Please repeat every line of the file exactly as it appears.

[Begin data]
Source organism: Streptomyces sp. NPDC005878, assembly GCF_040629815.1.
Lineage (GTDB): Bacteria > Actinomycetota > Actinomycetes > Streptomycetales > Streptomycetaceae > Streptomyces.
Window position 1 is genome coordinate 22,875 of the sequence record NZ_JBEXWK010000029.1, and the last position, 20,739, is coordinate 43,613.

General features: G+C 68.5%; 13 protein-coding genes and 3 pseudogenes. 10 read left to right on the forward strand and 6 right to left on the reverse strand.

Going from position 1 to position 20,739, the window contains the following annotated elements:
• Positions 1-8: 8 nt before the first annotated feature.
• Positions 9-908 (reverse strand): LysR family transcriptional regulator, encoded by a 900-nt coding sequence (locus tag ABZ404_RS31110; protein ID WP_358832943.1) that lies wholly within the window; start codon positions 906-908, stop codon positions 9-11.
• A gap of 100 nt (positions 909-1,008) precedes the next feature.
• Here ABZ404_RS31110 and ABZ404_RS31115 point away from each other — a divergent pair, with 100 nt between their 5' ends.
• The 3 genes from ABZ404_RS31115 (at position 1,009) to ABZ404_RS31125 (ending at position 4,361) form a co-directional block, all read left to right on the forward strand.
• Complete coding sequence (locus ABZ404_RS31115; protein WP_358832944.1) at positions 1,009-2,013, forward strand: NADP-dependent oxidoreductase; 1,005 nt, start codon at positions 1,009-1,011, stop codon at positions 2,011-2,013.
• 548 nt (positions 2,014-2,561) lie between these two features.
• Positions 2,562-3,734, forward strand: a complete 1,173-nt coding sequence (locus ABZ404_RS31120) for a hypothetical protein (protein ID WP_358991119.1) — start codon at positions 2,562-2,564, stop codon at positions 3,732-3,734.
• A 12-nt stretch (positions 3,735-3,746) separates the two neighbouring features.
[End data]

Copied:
Source organism: Streptomyces sp. NPDC005878, assembly GCF_040629815.1.
Lineage (GTDB): Bacteria > Actinomycetota > Actinomycetes > Streptomycetales > Streptomycetaceae > Streptomyces.
Window position 1 is genome coordinate 22,875 of the sequence record NZ_JBEXWK010000029.1, and the last position, 20,739, is coordinate 43,613.

General features: G+C 68.5%; 13 protein-coding genes and 3 pseudogenes. 10 read left to right on the forward strand and 6 right to left on the reverse strand.

Going from position 1 to position 20,739, the window contains the following annotated elements:
• Positions 1-8: 8 nt before the first annotated feature.
• Positions 9-908 (reverse strand): LysR family transcriptional regulator, encoded by a 900-nt coding sequence (locus tag ABZ404_RS31110; protein ID WP_358832943.1) that lies wholly within the window; start codon positions 906-908, stop codon positions 9-11.
• A gap of 100 nt (positions 909-1,008) precedes the next feature.
• Here ABZ404_RS31110 and ABZ404_RS31115 point away from each other — a divergent pair, with 100 nt between their 5' ends.
• The 3 genes from ABZ404_RS31115 (at position 1,009) to ABZ404_RS31125 (ending at position 4,361) form a co-directional block, all read left to right on the forward strand.
• Complete coding sequence (locus ABZ404_RS31115; protein WP_358832944.1) at positions 1,009-2,013, forward strand: NADP-dependent oxidoreductase; 1,005 nt, start codon at positions 1,009-1,011, stop codon at positions 2,011-2,013.
• 548 nt (positions 2,014-2,561) lie between these two features.
• Positions 2,562-3,734, forward strand: a complete 1,173-nt coding sequence (locus ABZ404_RS31120) for a hypothetical protein (protein ID WP_358991119.1) — start codon at positions 2,562-2,564, stop codon at positions 3,732-3,734.
• A 12-nt stretch (positions 3,735-3,746) separates the two neighbouring features.